If you look up the meaning of the word “saga” it is usually associated with a long story of heroic achievement, an epic tale, or a long, involved story. I would like to offer that it can also be a tale of teaching, learning and monumental accomplishments. This saga involves two redneck Texans (we will call them Bobby and Jim to keep their real identities hidden) and the majestic art of fly fishing.
Fly fishing is an angling technique that uses an ultralight-weight lure called an artificial fly, which typically mimics small invertebrates such as flying and aquatic insects to attract and catch fish. The angler fishes this very light lure using a long fly rod, a reel loaded with plastic-coated line, a tapered leader line, and sometimes a secondary leader called a tippet which is used to secure the lure to the fly line. In this saga the lure of choice is an artificially tied Zebra Midge in a 16 and 18 size. Just imagine a small mosquito threaded on a hook and you will be very close.
To do fly fishing properly you need to learn the fly-fishing jargon. These are special words or expressions that are used by a professional guide and are difficult for others to understand. So, to understand how these words are used, let’s go on an imaginary trip to perhaps the Missouri River in Montana.
Picture one of the most beautiful rivers in the world with smaller boats holding a guide and two anglers letting the current float them peacefully down the river. The guide uses oars to keep the boat in position as the anglers cast the mosquitos into the trout infested waters. A cast is made by gently lifting the fly line from the water with the long fly rod, and then masterfully allowing the line and lure to come behind you, reach the end of what is called the “back cast”, and then gracefully flicking the line forward and allowing the lure to land softly at or near a feeding fish. In this case we are trying to catch the rainbow and brown trout, and not the dreaded whitefish or the fishing guide.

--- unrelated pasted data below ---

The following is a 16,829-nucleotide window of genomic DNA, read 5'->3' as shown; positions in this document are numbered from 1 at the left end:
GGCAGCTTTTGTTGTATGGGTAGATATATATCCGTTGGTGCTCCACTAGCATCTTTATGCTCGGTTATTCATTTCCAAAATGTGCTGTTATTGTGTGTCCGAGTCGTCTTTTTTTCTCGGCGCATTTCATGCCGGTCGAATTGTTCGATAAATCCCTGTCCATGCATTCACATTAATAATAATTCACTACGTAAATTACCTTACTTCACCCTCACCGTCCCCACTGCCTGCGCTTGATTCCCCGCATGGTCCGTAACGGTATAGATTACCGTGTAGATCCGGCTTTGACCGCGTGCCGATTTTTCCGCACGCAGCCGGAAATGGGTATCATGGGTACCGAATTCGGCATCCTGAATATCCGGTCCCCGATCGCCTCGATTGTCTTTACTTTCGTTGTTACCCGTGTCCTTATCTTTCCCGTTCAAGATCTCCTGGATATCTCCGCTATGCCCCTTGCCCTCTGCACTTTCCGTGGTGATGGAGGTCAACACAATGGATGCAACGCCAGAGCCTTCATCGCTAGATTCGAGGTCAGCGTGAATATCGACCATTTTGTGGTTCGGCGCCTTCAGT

Many times you may hear the guide say “Lock Yourself In”, which means that you have violated the space established in the boat to make the cast. Just apologize and stand where you are supposed to in the boat to eliminate future chastisement from the guide.
“Mend, Mend, Mend” is a phrase you may hear that means to throw slack into your fly line which allows the mosquito-like bait to float downstream naturally. “Mend Upstream” means that you have thrown slack in the line the wrong direction and should not be repeated.
“Recast Bobby”, “Recast Jim” means that the guide is not too happy where either of your baits are and he wants you to make another more favorable cast.
Always “Hold The Rod Straight Up” when playing a fish, and make sure that you don’t hear “Not Enough Bend In Your Rod” which means that you are probably doing everything possible to lose the fish you are trying to get to the boat.
During all of this you will undoubtedly hear “Stronger Mend” which means the guide thinks you are a pansy doing the mend.
“Pinch The Cork” will be hollered at you if you don’t have your hand on a specific spot of the rod handle, and then “Strip From Below Not Above” will be heard if you are not stripping the line properly in a downward motion. For some reason this is heard quite often.